The Nikon D7100 on the microscope
When the Nikon D7000 was launched on the market four years ago, we were very satisfied with its performance on the microscope. As quite some time has passed since then, we were curious to see the improvements that the experts at Nikon had made with the D7100. Because Nikon’s entry-level range (D5100, D5200, D5300) is only suitable for use on the microscope to a limited extent, the Nikon D7000 and D7100 are good basic models for Nikon enthusiasts.
Looked at from the outside, there is very little difference between the bodies of the Nikon D7000 and D7100. In terms of weight they are identical, too (camera body: 780 g). The body itself is, as is customary for Nikon models in this price range, very well built, and the buttons are well thought-out and easy to operate.
Small differences become apparent when we look at the rear of the camera. There is an additional button which brings up a quick menu on the screen. The display itself is very good, although, as with the predecessor model, it cannot be swivelled or rotated, but is – much to our regret – fixed in place.
Using our LM digital adapters, the camera can be attached to all conventional microscopes quickly and easily, either to the phototube or to the eyepiece tube.
An image magnifying function is available in Live View mode, and the Live View image can be displayed without difficulty on an external monitor via an HDMI cable. The option to set the auto shutoff time to unlimited is very convenient. This is a very important point if you are planning to show live presentations during speeches or lectures (with the Nikon D5300, the time for auto shutoff can only be set to a maximum of 30 minutes). The shutter of the camera is very quiet when activated.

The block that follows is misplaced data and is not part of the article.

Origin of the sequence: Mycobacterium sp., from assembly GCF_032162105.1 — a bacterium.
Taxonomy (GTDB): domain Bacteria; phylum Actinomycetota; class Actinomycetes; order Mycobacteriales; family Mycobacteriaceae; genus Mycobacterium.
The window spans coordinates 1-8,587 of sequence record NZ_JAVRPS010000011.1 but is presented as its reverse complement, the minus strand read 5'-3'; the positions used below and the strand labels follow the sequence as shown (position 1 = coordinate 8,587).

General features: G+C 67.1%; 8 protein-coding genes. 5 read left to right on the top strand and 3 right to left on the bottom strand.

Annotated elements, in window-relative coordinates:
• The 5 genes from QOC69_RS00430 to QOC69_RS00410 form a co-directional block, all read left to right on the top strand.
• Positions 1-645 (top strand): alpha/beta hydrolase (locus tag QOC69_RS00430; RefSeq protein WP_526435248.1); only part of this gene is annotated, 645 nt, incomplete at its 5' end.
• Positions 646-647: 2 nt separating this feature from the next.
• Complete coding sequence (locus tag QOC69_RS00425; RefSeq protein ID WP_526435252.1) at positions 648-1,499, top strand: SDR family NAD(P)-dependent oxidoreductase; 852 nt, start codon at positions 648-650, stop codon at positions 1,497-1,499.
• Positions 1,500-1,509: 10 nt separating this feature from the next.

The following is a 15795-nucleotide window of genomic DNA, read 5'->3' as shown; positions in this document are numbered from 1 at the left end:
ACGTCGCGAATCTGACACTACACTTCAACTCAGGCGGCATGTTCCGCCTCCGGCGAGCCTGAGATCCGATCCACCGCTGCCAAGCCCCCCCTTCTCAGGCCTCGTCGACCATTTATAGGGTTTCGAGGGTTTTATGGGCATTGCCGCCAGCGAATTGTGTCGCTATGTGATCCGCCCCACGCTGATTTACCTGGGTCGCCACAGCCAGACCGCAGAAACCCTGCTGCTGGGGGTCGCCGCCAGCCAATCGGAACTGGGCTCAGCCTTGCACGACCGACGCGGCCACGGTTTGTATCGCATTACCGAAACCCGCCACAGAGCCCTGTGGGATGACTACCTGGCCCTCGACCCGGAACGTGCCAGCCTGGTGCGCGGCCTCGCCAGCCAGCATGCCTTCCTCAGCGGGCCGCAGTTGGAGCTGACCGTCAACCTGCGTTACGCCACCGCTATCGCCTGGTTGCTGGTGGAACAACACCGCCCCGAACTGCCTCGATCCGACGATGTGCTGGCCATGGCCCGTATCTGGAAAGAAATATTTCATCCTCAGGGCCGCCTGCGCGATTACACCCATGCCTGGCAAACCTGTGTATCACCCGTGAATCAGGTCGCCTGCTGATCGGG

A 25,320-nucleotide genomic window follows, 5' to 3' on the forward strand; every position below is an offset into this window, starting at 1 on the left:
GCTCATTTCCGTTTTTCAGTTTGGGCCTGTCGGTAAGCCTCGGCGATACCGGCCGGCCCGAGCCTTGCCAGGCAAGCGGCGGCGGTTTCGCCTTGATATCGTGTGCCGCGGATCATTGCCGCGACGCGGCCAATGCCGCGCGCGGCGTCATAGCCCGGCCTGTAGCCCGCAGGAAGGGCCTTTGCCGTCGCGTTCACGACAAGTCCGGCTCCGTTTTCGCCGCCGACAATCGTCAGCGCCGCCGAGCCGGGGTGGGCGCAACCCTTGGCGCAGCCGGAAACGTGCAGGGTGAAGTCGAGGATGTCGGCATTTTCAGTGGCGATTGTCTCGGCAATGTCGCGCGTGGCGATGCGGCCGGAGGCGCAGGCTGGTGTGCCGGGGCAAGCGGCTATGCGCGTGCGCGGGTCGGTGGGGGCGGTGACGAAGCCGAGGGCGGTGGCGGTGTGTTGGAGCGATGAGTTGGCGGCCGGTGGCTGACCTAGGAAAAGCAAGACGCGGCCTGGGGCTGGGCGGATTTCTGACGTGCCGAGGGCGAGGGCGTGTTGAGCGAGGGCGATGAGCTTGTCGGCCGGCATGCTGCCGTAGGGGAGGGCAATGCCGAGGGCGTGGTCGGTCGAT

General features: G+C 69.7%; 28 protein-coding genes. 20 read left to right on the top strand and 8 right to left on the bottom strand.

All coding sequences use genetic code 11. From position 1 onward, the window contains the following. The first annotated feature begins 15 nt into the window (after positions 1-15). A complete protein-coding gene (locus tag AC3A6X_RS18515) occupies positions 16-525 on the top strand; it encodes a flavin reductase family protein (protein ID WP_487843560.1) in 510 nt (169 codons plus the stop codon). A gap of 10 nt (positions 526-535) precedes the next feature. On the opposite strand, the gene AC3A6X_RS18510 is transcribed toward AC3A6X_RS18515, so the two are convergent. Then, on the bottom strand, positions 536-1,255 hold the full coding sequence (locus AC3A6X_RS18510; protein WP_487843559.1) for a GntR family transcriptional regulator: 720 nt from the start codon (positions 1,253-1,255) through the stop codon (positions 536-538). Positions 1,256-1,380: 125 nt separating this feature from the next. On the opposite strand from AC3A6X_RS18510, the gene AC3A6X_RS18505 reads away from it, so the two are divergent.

To obtain high-quality images when working on the microscope, the camera should always be controlled from a PC or tablet using the Nikon Camera Control Pro 2 software. This software is not included in the price of Nikon cameras and must be purchased separately (approx. € 130).
The Nikon D7100 is in direct competition with the Canon EOS 70D. While the latter may have fewer pixels, it does come with a vari-angle screen and the software for controlling the camera by computer is included for free with the camera.
Conclusion: The Nikon D7100 is certainly a very good camera with a high-quality APS-C sensor. It offers all the functions that are important for use in microscopy. In terms of price, it sits in the middle segment (approx. € 900). While it may be somewhat more expensive than the Nikon D5300, it does offer significantly better quality.
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